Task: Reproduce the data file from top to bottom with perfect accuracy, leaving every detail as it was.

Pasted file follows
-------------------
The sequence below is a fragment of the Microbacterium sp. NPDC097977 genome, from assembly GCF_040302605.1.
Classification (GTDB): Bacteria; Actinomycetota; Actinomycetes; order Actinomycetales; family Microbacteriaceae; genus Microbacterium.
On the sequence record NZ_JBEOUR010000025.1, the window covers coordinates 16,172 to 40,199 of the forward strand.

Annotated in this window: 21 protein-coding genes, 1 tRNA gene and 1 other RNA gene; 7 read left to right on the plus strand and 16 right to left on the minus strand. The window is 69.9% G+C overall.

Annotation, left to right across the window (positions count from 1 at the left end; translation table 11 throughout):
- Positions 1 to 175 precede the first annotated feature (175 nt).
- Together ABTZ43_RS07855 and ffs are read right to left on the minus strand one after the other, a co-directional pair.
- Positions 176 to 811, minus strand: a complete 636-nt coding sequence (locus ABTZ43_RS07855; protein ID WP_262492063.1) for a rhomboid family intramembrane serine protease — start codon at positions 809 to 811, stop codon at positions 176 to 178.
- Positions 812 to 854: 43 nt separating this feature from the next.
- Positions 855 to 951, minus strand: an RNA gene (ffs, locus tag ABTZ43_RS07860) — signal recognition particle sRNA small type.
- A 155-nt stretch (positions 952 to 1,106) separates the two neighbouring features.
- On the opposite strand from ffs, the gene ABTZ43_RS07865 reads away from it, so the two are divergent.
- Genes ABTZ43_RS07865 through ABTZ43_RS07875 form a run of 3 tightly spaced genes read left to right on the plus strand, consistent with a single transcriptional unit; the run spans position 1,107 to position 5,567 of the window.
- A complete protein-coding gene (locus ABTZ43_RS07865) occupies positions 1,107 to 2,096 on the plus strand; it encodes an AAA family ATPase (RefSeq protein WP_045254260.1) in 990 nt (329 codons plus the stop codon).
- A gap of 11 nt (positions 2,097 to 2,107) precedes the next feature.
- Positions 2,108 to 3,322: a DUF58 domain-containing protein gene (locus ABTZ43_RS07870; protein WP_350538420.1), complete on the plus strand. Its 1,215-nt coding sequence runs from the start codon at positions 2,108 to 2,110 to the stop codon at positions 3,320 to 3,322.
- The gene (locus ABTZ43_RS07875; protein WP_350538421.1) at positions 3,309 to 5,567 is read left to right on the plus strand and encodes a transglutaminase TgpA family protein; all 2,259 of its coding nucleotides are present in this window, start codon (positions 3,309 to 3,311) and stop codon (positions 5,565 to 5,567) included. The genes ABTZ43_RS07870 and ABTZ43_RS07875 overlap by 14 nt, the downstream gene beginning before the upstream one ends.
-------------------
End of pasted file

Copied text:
The sequence below is a fragment of the Microbacterium sp. NPDC097977 genome, from assembly GCF_040302605.1.
Classification (GTDB): Bacteria; Actinomycetota; Actinomycetes; order Actinomycetales; family Microbacteriaceae; genus Microbacterium.
On the sequence record NZ_JBEOUR010000025.1, the window covers coordinates 16,172 to 40,199 of the forward strand.

Annotated in this window: 21 protein-coding genes, 1 tRNA gene and 1 other RNA gene; 7 read left to right on the plus strand and 16 right to left on the minus strand. The window is 69.9% G+C overall.

Annotation, left to right across the window (positions count from 1 at the left end; translation table 11 throughout):
- Positions 1 to 175 precede the first annotated feature (175 nt).
- Together ABTZ43_RS07855 and ffs are read right to left on the minus strand one after the other, a co-directional pair.
- Positions 176 to 811, minus strand: a complete 636-nt coding sequence (locus ABTZ43_RS07855; protein ID WP_262492063.1) for a rhomboid family intramembrane serine protease — start codon at positions 809 to 811, stop codon at positions 176 to 178.
- Positions 812 to 854: 43 nt separating this feature from the next.
- Positions 855 to 951, minus strand: an RNA gene (ffs, locus tag ABTZ43_RS07860) — signal recognition particle sRNA small type.
- A 155-nt stretch (positions 952 to 1,106) separates the two neighbouring features.
- On the opposite strand from ffs, the gene ABTZ43_RS07865 reads away from it, so the two are divergent.
- Genes ABTZ43_RS07865 through ABTZ43_RS07875 form a run of 3 tightly spaced genes read left to right on the plus strand, consistent with a single transcriptional unit; the run spans position 1,107 to position 5,567 of the window.
- A complete protein-coding gene (locus ABTZ43_RS07865) occupies positions 1,107 to 2,096 on the plus strand; it encodes an AAA family ATPase (RefSeq protein WP_045254260.1) in 990 nt (329 codons plus the stop codon).
- A gap of 11 nt (positions 2,097 to 2,107) precedes the next feature.
- Positions 2,108 to 3,322: a DUF58 domain-containing protein gene (locus ABTZ43_RS07870; protein WP_350538420.1), complete on the plus strand. Its 1,215-nt coding sequence runs from the start codon at positions 2,108 to 2,110 to the stop codon at positions 3,320 to 3,322.
- The gene (locus ABTZ43_RS07875; protein WP_350538421.1) at positions 3,309 to 5,567 is read left to right on the plus strand and encodes a transglutaminase TgpA family protein; all 2,259 of its coding nucleotides are present in this window, start codon (positions 3,309 to 3,311) and stop codon (positions 5,565 to 5,567) included. The genes ABTZ43_RS07870 and ABTZ43_RS07875 overlap by 14 nt, the downstream gene beginning before the upstream one ends.